Hughes' fastball keys return to form
August, 25, 2011
By Zack Singer | ESPN.com
A look at Phil Hughes’ fastball velocity this season. While Hughes struggled to paint the zone with heat before going on the DL (right), his velocity and location have returned since his return (left).
While Hughes struggled in the second half and postseason of 2010, his fastball velocity was still high. In his last 10 starts of 2010, Hughes’ fastball had an average velocity of 92.5 mph. Hughes recorded 27 of his 41 strikeouts with his fastball during the same period, and opponents hit just .239 against the pitch.
In three starts prior to his DL stint, Hughes pitched a total of 10 1/3 innings and gave up 16 earned runs. Most alarming was Hughes recorded fewer strikeouts (three) than home runs allowed (four). His fastball wasn’t the same, averaging just 89.0 mph. The hardest fastball Hughes threw in those three starts was 91.9 mph, well below his 2010 numbers.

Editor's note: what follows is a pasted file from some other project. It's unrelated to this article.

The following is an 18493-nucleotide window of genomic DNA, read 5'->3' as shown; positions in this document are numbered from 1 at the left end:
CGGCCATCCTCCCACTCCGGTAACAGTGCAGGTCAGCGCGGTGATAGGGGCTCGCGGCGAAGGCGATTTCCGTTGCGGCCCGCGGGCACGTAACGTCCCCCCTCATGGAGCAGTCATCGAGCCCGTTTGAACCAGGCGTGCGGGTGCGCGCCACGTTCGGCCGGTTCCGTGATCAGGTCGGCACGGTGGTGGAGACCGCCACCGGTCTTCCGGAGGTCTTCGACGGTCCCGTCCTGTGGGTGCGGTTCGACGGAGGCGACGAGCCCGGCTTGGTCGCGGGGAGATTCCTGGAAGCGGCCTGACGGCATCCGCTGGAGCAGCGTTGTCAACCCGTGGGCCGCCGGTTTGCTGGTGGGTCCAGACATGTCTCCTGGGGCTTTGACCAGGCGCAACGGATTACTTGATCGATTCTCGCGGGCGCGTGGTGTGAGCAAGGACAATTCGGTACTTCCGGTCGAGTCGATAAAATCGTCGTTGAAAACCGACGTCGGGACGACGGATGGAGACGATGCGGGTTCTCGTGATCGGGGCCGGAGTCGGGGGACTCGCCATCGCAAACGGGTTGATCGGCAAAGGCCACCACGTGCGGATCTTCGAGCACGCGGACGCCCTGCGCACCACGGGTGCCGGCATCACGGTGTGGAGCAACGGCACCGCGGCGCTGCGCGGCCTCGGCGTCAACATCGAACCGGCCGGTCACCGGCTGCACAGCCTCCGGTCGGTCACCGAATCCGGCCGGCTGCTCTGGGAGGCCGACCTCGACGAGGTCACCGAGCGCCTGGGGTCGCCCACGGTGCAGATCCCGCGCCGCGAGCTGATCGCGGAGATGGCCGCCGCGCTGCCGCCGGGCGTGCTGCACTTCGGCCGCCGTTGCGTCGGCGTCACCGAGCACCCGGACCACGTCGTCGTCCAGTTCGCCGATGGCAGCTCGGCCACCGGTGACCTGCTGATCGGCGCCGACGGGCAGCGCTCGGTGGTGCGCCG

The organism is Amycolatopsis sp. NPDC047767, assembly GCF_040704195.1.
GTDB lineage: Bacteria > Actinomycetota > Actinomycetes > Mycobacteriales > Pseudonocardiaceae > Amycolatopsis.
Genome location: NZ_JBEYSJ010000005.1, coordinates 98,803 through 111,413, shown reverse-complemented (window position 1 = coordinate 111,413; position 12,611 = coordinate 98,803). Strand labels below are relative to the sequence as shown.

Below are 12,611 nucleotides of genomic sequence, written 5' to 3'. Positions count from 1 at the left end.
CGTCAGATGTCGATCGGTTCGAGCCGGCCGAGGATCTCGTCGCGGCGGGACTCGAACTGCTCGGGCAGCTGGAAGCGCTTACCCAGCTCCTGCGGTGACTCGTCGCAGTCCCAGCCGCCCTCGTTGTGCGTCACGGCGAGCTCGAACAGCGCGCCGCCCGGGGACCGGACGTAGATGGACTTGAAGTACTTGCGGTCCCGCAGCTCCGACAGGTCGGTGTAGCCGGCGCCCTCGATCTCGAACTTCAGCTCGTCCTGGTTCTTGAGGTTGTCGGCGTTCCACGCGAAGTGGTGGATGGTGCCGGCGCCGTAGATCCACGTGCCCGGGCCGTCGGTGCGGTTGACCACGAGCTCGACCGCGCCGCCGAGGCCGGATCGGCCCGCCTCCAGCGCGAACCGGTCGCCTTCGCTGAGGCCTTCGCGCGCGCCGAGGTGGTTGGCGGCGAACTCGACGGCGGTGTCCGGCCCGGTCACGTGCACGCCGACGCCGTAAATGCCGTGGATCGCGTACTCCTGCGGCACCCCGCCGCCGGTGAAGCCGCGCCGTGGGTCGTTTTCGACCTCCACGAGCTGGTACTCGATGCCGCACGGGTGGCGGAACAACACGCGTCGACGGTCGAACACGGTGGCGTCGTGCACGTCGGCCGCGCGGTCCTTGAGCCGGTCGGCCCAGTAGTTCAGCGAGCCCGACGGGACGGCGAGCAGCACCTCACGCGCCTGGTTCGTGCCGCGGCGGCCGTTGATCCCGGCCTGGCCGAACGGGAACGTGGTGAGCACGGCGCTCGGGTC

Hughes was lucky to give up just one extra-base hit on his fastball, considering that four out of every five fastballs hit in play were hit in the air. Making matters worse was Hughes was unable to show any velocity in the strike zone, throwing almost as many fastballs out of the strike zone (57) as in it (59).
After a nearly three-month quest, Hughes has regained most of the velocity he lost. In seven starts since returning to the Yankees, Hughes’ fastball velocity has averaged 91.5 mph, with an even higher average velocity in his past three starts. Overall, Hughes’ fastball velocity is up nearly three mph from where it was prior to his trip to the DL.
Hughes has better command of this increased velocity, putting it in the strike zone and forcing hitters to try and catch up with it. Hughes’ fastball has a 1.5 K/BB rate in his starts since coming back, and he’s given up just two home runs. His groundball rate is up to 32 percent on his fastball, and climbing in his past three starts.
The saga of Phil Hughes seemed destined towards a disappointing 2011 finish, similar to that of teammate, and highly-valued Yankees pitching prospect, Joba Chamberlain. Instead, his trip to the DL and subsequent rehab in the minors fixed what ailed him, and he’s a serious contender for the Yankees’ postseason rotation.
With question marks about every Yankees starter not named CC Sabathia, Hughes may pitch himself into the Yankees’ No. 2 starter role by the time the postseason rolls around.